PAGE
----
Rufaro Gwarada Reviews “We Need New Names”

The British and American editions of NoViolet Bulawayo’s “We Need New Names”
In  her debut novel, We Need New Names, 2011 Caine Prize for African Writing  winner, NoViolet Bulawayo takes us on a journey through Zimbabwe’s Lost Decade  as experienced by 10-year old Darling and her band of mischievous guava-stealing friends, Bastard, Chipo, Godknows, Sbho, and Stina. Darling guides us along as  she and her friends transition from childhood to adolescence in the midst of a  tumultuous political and socio-economic climate in their home  country.   Chronicling  her own and her community’s lives in Paradise as they yen for an idealized past,  reach for the promise of change, harbor a fragile hope for what could be,  descend into despair, reluctantly accept the status quo, and finally where possible seek an escape, Darling becomes an historian, recording a crucial time  in contemporary Zimbabwean history.  

Utilizing  the innocence and viciousness of child’s play, NoViolet deftly weaves social commentary into Darling’s narration, creating an emotional, sometimes empathetic, and sometimes-visceral connection, between the reader and each  character. Darling and her friends’ daily misadventures in Paradise and affluent Budapest elicit laughter but that laughter is tempered by the fact that their education had unceremoniously been interrupted. Silent eleven-year old Chipo and  her growing belly challenge us as we face incest and child sexual abuse, and yet she carries on playing with her friends.

Darling’s previously absentee father, in a fleeting interaction with Darling and her friends, offers a moving glimpse into HIV and AIDS-related stigma, while the Fambeki prophet, in his finery evokes anger in his unscrupulousness as a religious leader who preys on his oft desperate followers, taking their dignity and money. And how can one not applaud MotherLove’s rejection of voyeuristic NGOization veiled in pity-laced good deeds? Then there is freedom-seeking Bornfree, whose brutal and public murder breaks our hearts, even though we saw it coming.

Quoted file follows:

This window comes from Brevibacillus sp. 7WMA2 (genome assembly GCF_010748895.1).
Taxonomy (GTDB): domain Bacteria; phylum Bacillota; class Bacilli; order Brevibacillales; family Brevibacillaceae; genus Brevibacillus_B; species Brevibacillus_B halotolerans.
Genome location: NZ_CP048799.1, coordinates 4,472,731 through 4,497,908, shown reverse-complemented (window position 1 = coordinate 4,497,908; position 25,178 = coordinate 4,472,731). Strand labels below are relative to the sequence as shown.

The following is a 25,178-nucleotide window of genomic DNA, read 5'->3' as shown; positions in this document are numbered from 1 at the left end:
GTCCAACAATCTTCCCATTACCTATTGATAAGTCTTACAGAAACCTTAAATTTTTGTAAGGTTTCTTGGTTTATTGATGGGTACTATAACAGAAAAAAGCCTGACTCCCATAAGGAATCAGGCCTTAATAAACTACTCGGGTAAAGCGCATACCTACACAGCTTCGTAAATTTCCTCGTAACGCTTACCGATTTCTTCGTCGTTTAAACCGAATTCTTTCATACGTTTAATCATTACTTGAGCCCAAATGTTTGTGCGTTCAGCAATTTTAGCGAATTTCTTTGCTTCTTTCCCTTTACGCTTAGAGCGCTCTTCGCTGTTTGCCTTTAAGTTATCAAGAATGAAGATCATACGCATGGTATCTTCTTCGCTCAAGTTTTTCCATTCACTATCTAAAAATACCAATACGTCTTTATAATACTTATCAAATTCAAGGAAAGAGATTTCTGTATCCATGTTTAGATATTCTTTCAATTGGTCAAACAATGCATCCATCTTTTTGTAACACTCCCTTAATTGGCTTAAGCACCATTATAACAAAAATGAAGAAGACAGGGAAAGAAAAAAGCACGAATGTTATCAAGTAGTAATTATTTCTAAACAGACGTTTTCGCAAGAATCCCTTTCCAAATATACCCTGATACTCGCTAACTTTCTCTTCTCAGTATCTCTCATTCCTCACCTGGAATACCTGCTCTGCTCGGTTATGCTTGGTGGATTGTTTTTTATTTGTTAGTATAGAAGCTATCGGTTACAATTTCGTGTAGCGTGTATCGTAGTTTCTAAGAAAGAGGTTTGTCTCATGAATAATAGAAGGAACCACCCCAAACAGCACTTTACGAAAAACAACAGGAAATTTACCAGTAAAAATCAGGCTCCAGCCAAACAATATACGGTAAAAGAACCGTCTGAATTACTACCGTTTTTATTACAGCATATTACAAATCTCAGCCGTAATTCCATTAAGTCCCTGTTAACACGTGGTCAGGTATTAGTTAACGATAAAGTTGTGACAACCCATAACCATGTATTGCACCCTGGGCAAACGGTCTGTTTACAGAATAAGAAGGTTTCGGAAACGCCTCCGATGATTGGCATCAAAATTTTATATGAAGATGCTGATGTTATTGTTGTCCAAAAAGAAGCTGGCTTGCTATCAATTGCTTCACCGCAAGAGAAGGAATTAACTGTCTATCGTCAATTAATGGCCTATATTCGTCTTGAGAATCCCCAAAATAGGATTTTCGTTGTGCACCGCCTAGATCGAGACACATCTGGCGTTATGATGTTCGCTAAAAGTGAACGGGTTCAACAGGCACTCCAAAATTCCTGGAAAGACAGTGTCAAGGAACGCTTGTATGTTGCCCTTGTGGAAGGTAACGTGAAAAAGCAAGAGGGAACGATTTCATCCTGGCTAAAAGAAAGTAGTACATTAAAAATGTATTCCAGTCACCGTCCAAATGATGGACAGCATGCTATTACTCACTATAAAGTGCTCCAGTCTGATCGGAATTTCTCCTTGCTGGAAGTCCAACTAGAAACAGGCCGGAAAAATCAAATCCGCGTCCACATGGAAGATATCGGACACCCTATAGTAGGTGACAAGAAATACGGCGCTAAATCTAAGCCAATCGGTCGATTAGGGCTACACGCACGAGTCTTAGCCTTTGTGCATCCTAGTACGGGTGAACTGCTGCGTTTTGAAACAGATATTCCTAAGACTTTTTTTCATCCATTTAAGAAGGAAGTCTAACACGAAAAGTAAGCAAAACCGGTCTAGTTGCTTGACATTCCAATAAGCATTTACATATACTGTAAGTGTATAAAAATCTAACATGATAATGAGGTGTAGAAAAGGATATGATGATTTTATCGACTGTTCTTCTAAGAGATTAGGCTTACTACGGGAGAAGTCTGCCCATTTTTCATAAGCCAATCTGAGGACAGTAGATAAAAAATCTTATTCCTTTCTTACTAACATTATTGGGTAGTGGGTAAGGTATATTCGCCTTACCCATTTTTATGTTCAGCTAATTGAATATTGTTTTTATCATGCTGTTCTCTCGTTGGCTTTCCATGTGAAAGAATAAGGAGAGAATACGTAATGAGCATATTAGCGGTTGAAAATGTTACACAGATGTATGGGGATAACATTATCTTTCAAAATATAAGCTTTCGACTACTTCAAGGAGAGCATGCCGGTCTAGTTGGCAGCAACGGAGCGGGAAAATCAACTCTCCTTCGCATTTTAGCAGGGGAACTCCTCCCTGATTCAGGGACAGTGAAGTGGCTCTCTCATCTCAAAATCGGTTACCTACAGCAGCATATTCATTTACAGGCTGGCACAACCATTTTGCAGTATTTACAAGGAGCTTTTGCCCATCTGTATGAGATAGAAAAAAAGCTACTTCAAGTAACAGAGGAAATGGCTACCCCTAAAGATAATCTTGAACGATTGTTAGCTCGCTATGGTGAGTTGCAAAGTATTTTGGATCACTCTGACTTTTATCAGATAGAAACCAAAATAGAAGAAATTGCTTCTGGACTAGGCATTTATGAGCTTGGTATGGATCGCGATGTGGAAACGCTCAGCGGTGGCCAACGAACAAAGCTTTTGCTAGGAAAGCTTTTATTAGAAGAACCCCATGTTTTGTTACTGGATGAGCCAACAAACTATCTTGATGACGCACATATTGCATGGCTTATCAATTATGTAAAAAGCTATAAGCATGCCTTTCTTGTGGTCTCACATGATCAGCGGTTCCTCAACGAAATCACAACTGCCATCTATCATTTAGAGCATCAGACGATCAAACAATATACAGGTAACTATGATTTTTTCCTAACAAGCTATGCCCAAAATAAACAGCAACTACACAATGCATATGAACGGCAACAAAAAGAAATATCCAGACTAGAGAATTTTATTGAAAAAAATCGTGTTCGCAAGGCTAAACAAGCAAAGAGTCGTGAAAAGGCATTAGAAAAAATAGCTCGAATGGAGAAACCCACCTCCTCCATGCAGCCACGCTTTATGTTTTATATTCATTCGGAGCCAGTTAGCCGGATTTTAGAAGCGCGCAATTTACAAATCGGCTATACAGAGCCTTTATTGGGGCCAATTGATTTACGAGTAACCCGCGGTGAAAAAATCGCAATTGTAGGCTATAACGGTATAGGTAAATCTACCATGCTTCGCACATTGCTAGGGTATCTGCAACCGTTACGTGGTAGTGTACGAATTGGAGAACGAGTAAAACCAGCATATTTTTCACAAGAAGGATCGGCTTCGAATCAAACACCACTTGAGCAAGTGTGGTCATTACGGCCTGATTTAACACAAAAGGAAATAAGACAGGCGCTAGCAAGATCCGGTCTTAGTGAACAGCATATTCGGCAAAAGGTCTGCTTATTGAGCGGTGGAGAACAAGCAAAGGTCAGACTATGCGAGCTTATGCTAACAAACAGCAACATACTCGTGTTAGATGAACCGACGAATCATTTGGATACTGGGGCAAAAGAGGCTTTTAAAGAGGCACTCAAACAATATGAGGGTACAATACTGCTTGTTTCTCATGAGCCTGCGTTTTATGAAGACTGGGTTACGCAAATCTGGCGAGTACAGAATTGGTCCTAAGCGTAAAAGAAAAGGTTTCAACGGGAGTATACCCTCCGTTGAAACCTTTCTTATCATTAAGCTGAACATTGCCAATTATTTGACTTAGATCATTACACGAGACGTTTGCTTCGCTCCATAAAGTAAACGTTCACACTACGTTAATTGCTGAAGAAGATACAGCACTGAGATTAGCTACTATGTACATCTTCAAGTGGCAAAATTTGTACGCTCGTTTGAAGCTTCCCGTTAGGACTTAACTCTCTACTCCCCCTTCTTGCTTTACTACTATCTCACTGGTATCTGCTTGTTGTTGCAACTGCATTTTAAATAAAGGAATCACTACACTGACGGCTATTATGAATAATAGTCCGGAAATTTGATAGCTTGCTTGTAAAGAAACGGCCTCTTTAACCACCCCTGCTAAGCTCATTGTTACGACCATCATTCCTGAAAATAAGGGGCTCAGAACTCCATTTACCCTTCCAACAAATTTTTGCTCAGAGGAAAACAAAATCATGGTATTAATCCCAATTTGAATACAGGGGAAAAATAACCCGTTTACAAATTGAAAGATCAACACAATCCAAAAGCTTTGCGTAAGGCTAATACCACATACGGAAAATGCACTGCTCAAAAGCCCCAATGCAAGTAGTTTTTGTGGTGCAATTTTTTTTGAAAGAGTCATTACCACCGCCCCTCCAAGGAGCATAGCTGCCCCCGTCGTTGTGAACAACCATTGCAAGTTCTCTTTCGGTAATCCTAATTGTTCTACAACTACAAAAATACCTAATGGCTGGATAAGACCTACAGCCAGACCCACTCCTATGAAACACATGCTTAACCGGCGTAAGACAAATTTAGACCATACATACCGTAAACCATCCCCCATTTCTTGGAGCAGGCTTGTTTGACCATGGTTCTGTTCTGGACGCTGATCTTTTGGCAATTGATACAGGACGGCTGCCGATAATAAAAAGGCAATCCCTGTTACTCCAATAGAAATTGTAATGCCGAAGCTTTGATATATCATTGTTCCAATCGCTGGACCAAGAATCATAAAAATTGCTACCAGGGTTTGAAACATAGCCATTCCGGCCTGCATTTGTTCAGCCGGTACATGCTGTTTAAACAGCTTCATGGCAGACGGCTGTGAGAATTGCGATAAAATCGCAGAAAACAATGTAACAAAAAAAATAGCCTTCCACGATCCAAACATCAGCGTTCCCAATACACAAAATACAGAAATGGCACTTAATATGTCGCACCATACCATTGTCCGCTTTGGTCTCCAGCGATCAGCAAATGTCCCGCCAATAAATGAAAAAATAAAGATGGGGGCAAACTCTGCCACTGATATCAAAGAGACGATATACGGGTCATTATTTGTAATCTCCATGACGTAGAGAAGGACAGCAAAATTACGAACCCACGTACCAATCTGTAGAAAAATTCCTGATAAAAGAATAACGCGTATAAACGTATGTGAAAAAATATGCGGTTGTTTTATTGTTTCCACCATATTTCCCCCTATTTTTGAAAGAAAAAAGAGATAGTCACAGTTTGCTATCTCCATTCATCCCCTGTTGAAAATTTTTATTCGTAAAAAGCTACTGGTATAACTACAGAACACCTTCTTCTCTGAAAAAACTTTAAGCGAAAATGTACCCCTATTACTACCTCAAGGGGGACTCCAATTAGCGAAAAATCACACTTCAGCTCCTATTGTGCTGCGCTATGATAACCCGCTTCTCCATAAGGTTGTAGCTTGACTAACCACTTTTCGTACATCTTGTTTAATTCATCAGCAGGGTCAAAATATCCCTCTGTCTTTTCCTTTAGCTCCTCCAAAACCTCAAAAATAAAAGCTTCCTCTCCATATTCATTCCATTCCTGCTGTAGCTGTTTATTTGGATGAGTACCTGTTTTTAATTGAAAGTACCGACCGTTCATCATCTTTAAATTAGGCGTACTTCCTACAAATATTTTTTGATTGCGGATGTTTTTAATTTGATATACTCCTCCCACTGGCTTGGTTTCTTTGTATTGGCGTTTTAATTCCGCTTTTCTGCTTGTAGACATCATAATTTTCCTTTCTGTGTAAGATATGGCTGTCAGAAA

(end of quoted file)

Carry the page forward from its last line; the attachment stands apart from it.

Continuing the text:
Circling back to Darling who leaves Paradise for America, we feel her disappointment and longing for home as she finds herself in a place quite different from the one in her imagination, a place where being different and the effort to belong can be painful. We then witness Darling unknowingly become “an illegal” and grudgingly join the millions of nowhere people who straddle two worlds but do not fully belong in either.  So,  while Darling leads us through otherwise heavy subject matter, the dialogue and  interpersonal encounters throughout maintain a light-hearted tone that is  believable and resonates with readers, particularly those who are Diasporans.  Darling no-doubt leaves us with unanswered questions, but I for one hope that perhaps they will be answered in a future offering.

The Reviewer


Rufaro Gwarada is committed to development in Africa that is rooted in gender equality and the  realization of women’s and girls’ rights. She is a consulting content developer and advisor at AfricaSpeaks4Africa, an e-zine showcasing African voices. Based  in the San Francisco Bay Area, Rufaro is interested in neo-Diasporan African  women’s movements and African philanthropy.

  1 comment for “Rufaro Gwarada Reviews “We Need New Names”

  1. March 4, 2014 at 11:00 am

    Awesome review!!!

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